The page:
The opening day of ICE VOX yesterday, 3 February 2020, witnessed significant messages conveyed in consecutive speeches delivered by former Deputy Leader of the UK’s Labour Party, Tom Watson and the CEO of the UK’s Gambling Commission, Neil McArthur.
Speech by Tom Watson
Whilst Deputy Leader of the Labour Party, Watson was the architect behind his party’s “Review of problem gambling and its treatment” in 2018, which he followed up in 2019 with a speech entitled “We need a new Gambling Act fit for the digital age”, an article in Parliament’s magazine The House entitled “Tom Watson: Gambling companies should have to reapply for their licences and undergo proper scrutiny” and a speech entitled “Labour calls for a Gambling Ombudsman and a new regulatory landscape”.
Watson surprised many in the audience with the reasoned tone of his speech, explaining that he did not view “gambling in terms of angels and demons, in terms of black and white”, adding “I’m no prohibitionist, hell-bent on saving souls and closing down the bookies. What I want is a system of regulation which protects the vulnerable, sets sensible boundaries, allows reasonable rewards for the industry, encourages innovation, and lets you get on with your business.”
The UK’s gambling industry will have welcomed his view that reform of the sector is “not all on the shoulders of the gaming industry” on the basis that banks, credit card companies, loan providers, local councils and “tech giants” all have responsibilities and a part to play.
However, that view was tempered with his concern that “free markets, if left unfettered, can create both great wealth and great misery, and the role of regulation is to ensure the former, while preventing the latter …. What I want is a system of regulation that protects the vulnerable …. If good sensible regulation is the price of preventing one bankruptcy or one death, it’s a price worth paying.”
He did not hold back in expressing damning criticism of marketing techniques that amount to “the psychological targeting of these vulnerable people with the most sophisticated forms of suggestion and promotion ever devised by man – that calibrated blend of sound, colour, music and words designed to release chemicals in the brain and generate harmful behaviours – all for profit. This is simply unacceptable.”
He suggested that, had the betting sector been willing to adopt a more moderate approach, it would have been able to retain a higher maximum stake than the £2 ultimately imposed by the UK Government, warning: “the tragedy of our recent history on gaming machines in the UK, called FOBTs, is that instead of being prepared to approach its critics and find common ground, the industry doubled down, denounced its critics, including me, and dug in even deeper. The industry, by its intransigence, ended up with a much worse outcome than if it had engaged with good grace and emollience. The saga of FOBTs should inform our approach in the future. We should all learn from the experience”.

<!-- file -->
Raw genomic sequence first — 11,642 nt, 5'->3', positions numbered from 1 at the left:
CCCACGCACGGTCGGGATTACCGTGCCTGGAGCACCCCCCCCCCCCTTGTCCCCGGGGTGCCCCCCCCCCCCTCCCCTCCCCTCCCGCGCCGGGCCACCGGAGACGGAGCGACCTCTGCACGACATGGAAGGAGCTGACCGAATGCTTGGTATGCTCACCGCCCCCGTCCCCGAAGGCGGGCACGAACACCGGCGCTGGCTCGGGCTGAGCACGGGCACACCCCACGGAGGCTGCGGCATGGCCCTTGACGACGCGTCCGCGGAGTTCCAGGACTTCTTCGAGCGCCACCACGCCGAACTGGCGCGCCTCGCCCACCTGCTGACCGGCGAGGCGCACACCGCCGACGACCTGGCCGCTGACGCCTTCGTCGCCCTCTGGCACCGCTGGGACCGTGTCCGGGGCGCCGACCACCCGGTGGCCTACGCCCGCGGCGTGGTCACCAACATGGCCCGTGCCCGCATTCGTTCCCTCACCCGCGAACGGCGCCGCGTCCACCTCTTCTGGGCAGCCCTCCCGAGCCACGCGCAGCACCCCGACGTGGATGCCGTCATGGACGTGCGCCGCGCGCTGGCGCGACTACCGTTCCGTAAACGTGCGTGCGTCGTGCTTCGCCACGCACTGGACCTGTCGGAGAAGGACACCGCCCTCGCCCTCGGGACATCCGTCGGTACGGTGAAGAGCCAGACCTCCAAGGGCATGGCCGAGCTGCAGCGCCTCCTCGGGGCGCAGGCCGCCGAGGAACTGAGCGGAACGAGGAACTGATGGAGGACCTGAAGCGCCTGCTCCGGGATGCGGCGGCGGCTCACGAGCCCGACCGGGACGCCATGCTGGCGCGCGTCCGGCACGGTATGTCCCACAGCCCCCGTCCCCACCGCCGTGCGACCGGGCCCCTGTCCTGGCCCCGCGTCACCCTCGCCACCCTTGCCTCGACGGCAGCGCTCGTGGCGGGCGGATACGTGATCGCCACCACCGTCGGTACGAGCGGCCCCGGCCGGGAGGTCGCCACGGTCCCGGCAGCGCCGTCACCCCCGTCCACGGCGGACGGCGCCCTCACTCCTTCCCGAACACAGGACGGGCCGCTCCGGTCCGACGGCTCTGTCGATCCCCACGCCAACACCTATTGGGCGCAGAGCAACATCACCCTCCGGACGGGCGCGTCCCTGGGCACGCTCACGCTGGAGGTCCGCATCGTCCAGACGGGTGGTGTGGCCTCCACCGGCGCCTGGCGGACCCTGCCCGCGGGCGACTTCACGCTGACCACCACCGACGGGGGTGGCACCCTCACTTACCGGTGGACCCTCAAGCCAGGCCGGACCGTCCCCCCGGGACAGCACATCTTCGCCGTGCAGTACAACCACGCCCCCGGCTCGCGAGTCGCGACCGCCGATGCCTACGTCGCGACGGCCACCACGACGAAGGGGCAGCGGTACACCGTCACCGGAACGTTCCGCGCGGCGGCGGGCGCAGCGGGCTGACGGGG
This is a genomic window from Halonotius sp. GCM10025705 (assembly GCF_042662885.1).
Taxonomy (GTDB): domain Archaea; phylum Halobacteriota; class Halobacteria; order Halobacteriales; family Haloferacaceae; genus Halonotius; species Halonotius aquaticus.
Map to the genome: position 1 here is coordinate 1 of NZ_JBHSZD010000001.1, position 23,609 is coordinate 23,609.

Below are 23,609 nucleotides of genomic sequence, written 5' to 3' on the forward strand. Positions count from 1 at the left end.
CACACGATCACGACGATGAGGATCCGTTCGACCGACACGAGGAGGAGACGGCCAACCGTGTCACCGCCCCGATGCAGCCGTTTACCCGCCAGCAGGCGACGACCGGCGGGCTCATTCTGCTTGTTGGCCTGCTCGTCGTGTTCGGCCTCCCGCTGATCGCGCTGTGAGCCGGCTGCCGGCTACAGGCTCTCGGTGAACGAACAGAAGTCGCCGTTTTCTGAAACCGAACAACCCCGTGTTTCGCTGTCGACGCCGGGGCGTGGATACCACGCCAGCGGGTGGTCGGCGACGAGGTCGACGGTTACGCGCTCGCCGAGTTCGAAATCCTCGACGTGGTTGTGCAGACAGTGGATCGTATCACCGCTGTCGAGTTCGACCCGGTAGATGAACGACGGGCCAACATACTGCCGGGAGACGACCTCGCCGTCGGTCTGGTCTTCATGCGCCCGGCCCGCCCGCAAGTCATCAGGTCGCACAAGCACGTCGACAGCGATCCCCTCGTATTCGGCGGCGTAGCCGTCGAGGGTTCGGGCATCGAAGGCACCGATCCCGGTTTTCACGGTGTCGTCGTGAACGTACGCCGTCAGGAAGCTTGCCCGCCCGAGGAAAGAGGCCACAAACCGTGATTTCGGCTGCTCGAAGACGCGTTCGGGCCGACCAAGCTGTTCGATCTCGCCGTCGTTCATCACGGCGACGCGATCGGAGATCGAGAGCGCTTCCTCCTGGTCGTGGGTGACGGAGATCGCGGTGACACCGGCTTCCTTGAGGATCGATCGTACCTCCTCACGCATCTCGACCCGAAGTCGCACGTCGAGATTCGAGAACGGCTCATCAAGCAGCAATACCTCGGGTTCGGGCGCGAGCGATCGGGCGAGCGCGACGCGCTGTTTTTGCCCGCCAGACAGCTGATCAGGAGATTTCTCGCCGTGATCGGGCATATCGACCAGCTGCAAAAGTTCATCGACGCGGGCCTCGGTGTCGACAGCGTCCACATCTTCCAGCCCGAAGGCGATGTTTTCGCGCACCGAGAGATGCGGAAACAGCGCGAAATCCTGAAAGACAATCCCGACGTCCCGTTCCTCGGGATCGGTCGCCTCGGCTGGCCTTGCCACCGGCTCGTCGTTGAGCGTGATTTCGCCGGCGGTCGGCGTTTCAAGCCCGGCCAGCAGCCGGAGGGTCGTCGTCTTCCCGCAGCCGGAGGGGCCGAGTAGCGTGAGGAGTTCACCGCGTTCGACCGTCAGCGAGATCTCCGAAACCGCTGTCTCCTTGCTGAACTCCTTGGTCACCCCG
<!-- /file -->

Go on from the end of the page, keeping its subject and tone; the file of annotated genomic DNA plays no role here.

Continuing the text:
Watson called on the gambling industry to embrace collaboration or risk facing a draconian approach from government and regulators and concluded by saying:
I’m optimistic we can forge a new and productive relationship. There are new faces on all sides, and a new dedication to make progress ….. My final thought is this – if we can’t forge that reasonable, evidence-based consensus on the way forward, the result will not be business-as-usual. No, the result will be a tougher, more draconian approach driven by those who believe what you do is morally wrong, and that the job of government and regulators is to stamp you out, like big tobacco and liquor.”
Speech by Neil McArthur
McArthur’s speech, entitled “Changing Mindsets” that opened this year’s annual World Regulatory Briefing Conference focused on the following three issues:
- “why we need to make gambling safer”,
- “what I see as the opportunities to make gambling safer and the risks if those opportunities are not taken” and
- “how I think a change of mindset can help us – regulators, operators, advisers and suppliers – make gambling safer”
He concluded his speech with the following words:
We will get tougher and tougher if we need to and of course, our compliance and enforcement work will continue but the time to think of this as a competition between ‘poachers’ and ‘gamekeepers’ has gone. Gambling related harm is a public health issue. It needs a comprehensive public health response. We all need to see ourselves as working to make gambling safer. We each have a different part to play, but that must be our goal. If that isn’t anyone’s goal they need to leave the industry.
Making gambling safer is the Gambling Commission’s goal therefore we stand ready to work with anyone who shares our determination to reduce gambling harms. To make gambling safer for consumers. I look forward to working with you all to do just that.
McArthur’s full speech can be downloaded below.
UPDATE: You can view below the ICE VOX interview conducted with Tom Watson on 3 February, accessible on YouTube here: